Writing over at redefinED today, Travis Pillow features a Floridian named Brian Graham, a school choice supporter who is running for his local Board of Education:
If he’s successful this fall, he will join the small but growing ranks of school board members around the state – including his friend Jason Fischer in neighboring Duval County – who say school districts should embrace the full range of options available to parents, and look to add more of their own.
A couple cursory comments. First off, because of the public positions he has taken, little Eddie wishes Mr. Pillow well. Second, it appears the Sunshine State holds school board elections on regular election days in even-numbered years. I wouldn’t mind Colorado considering that change.
Interestingly, Mr. Graham works for the offices of another school district, while pursuing an elected position in his relatively affluent Clay County, a school district Pillow describes as “among the most highly rated.” Like me, the candidate favors an all-of-the-above approach to school choice. According to the article, a key policy goal is to “create an open enrollment program, allowing students to enroll in any public school that has room for them.”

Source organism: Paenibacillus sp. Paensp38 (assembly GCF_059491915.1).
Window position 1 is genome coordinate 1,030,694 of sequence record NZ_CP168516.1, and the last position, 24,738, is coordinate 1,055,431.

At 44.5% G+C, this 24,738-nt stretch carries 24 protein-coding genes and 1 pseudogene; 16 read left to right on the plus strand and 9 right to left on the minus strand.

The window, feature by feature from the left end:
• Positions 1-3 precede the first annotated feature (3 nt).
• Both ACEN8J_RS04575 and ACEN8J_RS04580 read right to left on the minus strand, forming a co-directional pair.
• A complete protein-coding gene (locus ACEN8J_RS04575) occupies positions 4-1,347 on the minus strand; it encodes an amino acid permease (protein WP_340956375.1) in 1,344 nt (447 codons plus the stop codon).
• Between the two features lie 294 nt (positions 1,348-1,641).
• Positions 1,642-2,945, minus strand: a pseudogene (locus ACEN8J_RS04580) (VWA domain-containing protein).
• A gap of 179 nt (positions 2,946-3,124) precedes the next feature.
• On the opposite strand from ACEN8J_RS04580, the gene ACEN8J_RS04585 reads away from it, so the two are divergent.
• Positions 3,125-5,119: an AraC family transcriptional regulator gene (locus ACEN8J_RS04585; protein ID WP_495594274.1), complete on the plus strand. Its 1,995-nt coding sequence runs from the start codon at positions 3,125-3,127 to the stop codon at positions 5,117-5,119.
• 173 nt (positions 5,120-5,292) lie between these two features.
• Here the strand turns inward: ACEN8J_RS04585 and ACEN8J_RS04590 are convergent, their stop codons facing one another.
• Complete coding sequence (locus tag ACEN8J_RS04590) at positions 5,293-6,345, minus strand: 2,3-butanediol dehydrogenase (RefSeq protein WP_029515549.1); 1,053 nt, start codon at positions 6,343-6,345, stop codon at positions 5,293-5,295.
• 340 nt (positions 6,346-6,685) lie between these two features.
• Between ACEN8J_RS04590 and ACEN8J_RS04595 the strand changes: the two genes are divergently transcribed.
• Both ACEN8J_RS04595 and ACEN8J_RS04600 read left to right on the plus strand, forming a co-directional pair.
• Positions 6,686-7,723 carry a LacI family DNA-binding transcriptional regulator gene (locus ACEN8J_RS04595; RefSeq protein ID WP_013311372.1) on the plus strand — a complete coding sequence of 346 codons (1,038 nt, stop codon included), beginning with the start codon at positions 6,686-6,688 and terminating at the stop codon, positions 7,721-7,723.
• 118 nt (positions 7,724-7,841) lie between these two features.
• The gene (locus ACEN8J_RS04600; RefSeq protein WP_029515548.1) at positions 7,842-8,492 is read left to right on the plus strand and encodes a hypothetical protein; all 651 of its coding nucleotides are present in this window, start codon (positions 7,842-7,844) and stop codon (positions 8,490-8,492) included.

While Florida may have us beat in some areas, open enrollment is one where Clay County, Florida — like the bold mavericks in North Carolina — could take a lesson from Colorado. And more specifically from Douglas County, which has built a stronger open enrollment policy thanks to key input from my Education Policy Center friends.
I don’t believe Florida school boards have as much latitude as their Colorado counterparts, but a reform-minded leader like Graham or Fischer likely could glean some positive insights from the great work (including an “all-of-the-above” school choice approach) done in Douglas County.
Three or four years ago, Dougco board leaders like John Carson eloquently proclaimed confidence in their own district schools and programs by inviting an unprecedented level of competition through parental choice (most notably including the Choice Scholarship Program). Now, the redefinED piece has acquainted us with someone from Florida who certainly speaks as if he’s cut from the same mold.
Let’s hope the spirit continues catching. May it lead to excellent results not only for the students who avail themselves of the new options, but also for those who remain in the traditional options under the fearless leadership of those who embrace parental choice.